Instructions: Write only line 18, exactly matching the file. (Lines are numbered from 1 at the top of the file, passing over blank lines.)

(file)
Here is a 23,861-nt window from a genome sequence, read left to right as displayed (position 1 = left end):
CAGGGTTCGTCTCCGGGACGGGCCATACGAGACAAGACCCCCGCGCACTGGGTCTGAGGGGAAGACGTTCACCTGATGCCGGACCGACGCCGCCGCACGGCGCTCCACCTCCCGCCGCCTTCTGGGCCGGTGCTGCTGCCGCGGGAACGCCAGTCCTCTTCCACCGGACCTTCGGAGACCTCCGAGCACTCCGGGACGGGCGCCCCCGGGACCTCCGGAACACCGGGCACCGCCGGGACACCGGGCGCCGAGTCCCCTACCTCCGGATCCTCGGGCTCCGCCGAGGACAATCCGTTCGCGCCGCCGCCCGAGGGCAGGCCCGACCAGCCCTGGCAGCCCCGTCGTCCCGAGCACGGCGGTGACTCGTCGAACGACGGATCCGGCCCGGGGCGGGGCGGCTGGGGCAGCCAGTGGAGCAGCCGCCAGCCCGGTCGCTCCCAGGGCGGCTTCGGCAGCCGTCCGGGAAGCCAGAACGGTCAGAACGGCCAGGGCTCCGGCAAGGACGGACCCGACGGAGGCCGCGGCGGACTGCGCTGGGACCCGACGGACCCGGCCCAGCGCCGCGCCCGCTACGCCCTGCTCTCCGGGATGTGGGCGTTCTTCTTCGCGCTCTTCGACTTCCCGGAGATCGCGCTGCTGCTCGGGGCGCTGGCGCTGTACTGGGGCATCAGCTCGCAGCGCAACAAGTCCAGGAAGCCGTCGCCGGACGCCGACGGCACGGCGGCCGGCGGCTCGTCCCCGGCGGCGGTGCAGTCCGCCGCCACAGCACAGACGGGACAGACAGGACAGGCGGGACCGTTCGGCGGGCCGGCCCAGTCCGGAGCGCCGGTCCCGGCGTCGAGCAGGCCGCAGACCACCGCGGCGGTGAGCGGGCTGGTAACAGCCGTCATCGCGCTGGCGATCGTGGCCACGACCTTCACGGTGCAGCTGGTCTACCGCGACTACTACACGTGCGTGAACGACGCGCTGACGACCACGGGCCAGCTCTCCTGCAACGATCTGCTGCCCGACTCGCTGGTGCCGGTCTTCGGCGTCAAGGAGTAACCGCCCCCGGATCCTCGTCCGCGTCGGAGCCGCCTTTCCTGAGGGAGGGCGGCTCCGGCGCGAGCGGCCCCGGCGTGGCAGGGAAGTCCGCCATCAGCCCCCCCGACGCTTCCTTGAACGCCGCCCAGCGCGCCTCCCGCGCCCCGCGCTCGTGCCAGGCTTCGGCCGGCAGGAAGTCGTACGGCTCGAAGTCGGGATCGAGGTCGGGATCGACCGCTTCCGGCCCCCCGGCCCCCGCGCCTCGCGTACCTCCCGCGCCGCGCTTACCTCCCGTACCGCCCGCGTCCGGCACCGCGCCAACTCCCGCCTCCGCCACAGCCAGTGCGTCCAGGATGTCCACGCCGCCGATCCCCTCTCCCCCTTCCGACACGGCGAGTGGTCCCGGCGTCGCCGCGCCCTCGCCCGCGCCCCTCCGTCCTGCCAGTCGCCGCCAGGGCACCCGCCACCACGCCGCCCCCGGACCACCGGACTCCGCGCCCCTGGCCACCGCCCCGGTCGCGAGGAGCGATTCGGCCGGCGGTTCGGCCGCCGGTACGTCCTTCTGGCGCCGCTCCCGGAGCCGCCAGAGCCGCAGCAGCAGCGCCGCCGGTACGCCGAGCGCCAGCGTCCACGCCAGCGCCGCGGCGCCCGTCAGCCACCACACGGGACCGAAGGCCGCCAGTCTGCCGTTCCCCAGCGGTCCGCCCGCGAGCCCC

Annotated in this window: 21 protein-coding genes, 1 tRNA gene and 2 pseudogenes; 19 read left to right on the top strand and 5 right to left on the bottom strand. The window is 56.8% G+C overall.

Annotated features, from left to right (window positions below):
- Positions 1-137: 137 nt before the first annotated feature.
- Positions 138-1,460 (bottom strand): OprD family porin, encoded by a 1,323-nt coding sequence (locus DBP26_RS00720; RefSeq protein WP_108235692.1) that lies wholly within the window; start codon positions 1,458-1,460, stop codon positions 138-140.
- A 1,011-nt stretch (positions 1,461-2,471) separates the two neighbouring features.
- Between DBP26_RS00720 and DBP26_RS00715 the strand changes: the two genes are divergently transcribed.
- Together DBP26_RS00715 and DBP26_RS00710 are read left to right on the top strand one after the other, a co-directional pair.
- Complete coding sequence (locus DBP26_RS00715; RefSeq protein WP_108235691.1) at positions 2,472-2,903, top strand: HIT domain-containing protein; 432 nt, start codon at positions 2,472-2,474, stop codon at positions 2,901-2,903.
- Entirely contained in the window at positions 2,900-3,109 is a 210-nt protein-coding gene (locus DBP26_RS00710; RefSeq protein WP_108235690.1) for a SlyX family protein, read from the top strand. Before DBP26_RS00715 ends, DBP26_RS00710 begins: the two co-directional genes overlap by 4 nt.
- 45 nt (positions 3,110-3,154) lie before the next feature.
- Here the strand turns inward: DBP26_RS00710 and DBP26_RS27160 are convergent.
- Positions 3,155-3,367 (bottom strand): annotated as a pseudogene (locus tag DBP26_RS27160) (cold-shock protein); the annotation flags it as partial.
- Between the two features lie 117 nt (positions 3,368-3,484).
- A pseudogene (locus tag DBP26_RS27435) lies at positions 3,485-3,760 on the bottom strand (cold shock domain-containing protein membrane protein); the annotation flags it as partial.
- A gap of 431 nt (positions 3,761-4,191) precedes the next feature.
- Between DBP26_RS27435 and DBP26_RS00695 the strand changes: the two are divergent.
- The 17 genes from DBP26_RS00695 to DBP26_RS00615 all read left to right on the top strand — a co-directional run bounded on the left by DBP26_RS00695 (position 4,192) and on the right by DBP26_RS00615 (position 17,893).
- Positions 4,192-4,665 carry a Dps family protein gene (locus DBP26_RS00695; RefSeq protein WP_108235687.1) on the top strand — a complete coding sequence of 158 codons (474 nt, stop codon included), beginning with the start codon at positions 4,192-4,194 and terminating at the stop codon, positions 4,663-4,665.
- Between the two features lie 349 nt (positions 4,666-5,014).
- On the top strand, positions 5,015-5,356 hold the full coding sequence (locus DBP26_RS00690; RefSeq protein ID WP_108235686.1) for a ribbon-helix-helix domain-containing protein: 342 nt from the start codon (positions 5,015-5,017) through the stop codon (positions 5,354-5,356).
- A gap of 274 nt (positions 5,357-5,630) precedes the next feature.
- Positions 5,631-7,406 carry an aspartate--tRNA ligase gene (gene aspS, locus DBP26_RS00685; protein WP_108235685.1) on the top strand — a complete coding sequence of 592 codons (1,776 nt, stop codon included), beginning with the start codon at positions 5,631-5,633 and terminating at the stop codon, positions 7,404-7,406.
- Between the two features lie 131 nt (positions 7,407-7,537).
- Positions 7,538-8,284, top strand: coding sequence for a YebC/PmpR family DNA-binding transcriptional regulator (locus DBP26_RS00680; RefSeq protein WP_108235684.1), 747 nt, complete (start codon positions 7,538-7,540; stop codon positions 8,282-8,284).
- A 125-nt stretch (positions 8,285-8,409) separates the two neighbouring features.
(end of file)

- Between DBP26_RS27435 and DBP26_RS00695 the strand changes: the two are divergent.